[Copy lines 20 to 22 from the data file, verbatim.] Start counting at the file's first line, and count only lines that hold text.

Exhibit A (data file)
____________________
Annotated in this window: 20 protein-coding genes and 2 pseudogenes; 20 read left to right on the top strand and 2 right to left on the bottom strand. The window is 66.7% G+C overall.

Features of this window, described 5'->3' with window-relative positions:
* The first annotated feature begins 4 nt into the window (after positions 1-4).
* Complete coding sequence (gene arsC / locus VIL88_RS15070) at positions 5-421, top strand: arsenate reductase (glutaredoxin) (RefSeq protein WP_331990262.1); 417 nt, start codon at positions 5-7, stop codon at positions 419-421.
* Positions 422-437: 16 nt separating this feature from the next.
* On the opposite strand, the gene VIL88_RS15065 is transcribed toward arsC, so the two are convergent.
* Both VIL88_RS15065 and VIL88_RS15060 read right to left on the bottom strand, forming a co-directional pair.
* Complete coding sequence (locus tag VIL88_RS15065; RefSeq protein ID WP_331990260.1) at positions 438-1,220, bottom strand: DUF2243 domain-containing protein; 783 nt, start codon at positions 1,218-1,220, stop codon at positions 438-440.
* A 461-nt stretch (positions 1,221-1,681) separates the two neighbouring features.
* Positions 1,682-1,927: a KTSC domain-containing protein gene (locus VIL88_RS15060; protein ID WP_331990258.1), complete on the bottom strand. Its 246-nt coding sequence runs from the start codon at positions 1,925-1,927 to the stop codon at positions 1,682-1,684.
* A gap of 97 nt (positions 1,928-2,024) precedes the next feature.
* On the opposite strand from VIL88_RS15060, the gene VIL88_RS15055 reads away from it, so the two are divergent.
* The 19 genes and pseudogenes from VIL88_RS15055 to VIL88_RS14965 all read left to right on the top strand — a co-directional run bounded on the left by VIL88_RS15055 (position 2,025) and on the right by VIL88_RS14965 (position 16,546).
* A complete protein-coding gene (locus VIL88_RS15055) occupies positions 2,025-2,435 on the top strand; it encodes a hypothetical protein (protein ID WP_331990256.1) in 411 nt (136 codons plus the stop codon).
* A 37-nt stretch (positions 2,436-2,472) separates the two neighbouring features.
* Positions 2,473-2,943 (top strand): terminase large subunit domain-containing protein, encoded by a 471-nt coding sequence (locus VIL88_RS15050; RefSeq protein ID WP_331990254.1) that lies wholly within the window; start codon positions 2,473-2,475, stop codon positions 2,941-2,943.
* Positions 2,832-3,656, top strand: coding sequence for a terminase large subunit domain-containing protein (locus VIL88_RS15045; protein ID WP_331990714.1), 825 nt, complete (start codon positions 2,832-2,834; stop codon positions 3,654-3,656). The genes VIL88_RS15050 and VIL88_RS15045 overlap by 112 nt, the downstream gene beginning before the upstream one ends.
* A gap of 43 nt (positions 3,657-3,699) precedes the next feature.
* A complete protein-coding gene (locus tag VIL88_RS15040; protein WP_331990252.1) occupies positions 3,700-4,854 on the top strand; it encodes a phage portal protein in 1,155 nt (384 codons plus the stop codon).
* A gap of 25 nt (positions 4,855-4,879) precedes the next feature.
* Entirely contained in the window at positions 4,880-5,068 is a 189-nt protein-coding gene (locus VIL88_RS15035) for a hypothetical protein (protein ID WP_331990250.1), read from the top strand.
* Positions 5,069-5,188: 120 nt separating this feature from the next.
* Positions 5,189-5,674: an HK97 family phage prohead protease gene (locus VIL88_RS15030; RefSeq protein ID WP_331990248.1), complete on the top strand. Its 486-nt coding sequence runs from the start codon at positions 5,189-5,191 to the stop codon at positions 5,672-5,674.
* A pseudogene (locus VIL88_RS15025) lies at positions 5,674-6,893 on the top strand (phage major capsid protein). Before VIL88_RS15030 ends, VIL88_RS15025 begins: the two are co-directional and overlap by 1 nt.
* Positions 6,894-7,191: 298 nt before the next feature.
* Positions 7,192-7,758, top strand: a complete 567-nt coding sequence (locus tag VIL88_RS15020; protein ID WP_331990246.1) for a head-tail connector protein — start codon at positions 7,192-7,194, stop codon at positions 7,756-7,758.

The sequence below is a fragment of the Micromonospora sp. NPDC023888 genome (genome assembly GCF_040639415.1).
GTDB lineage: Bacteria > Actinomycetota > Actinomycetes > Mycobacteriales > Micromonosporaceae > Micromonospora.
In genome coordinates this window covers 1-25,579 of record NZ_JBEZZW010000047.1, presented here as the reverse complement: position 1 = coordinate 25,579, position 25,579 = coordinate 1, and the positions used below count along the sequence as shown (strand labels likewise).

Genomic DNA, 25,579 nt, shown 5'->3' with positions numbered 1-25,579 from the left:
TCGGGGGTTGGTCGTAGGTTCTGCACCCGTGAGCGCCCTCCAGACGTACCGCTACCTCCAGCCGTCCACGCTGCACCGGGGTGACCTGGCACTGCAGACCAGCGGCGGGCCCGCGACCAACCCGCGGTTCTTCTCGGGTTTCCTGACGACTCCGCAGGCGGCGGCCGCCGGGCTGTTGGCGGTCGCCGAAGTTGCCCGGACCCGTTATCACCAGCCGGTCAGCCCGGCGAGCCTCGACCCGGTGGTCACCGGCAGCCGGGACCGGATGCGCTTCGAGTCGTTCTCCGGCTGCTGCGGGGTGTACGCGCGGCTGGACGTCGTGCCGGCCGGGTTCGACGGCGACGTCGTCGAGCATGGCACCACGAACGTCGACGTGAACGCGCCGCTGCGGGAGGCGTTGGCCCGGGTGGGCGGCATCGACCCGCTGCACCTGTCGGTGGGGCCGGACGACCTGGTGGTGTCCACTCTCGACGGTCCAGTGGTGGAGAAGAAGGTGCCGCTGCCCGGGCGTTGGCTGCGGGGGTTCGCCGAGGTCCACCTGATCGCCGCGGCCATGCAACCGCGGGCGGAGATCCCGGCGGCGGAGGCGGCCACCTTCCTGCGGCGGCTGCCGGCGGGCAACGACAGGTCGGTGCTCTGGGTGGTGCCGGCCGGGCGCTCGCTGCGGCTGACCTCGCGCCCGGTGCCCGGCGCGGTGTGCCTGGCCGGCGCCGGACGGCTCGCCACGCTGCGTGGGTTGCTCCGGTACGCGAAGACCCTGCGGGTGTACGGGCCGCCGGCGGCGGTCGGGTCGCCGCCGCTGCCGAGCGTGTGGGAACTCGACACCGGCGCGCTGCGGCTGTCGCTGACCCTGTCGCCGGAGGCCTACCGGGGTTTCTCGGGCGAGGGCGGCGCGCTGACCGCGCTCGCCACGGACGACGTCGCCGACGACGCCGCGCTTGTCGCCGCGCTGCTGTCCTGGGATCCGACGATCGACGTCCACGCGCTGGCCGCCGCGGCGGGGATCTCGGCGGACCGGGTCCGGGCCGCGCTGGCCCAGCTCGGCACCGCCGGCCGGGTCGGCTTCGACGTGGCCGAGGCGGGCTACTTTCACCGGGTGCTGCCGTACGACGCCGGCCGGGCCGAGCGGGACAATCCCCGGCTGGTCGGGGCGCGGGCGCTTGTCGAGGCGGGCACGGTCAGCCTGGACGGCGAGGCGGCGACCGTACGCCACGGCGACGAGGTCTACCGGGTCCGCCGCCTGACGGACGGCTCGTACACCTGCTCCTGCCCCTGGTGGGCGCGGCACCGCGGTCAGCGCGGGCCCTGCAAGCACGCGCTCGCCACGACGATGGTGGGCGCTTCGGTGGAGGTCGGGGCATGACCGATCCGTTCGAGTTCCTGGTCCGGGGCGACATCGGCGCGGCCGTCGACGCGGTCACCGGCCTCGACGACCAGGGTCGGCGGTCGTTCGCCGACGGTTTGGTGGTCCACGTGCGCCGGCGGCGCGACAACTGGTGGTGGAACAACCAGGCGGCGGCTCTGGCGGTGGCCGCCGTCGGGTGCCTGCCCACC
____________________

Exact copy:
* A gap of 25 nt (positions 4,855-4,879) precedes the next feature.
* Entirely contained in the window at positions 4,880-5,068 is a 189-nt protein-coding gene (locus VIL88_RS15035) for a hypothetical protein (protein ID WP_331990250.1), read from the top strand.
* Positions 5,069-5,188: 120 nt separating this feature from the next.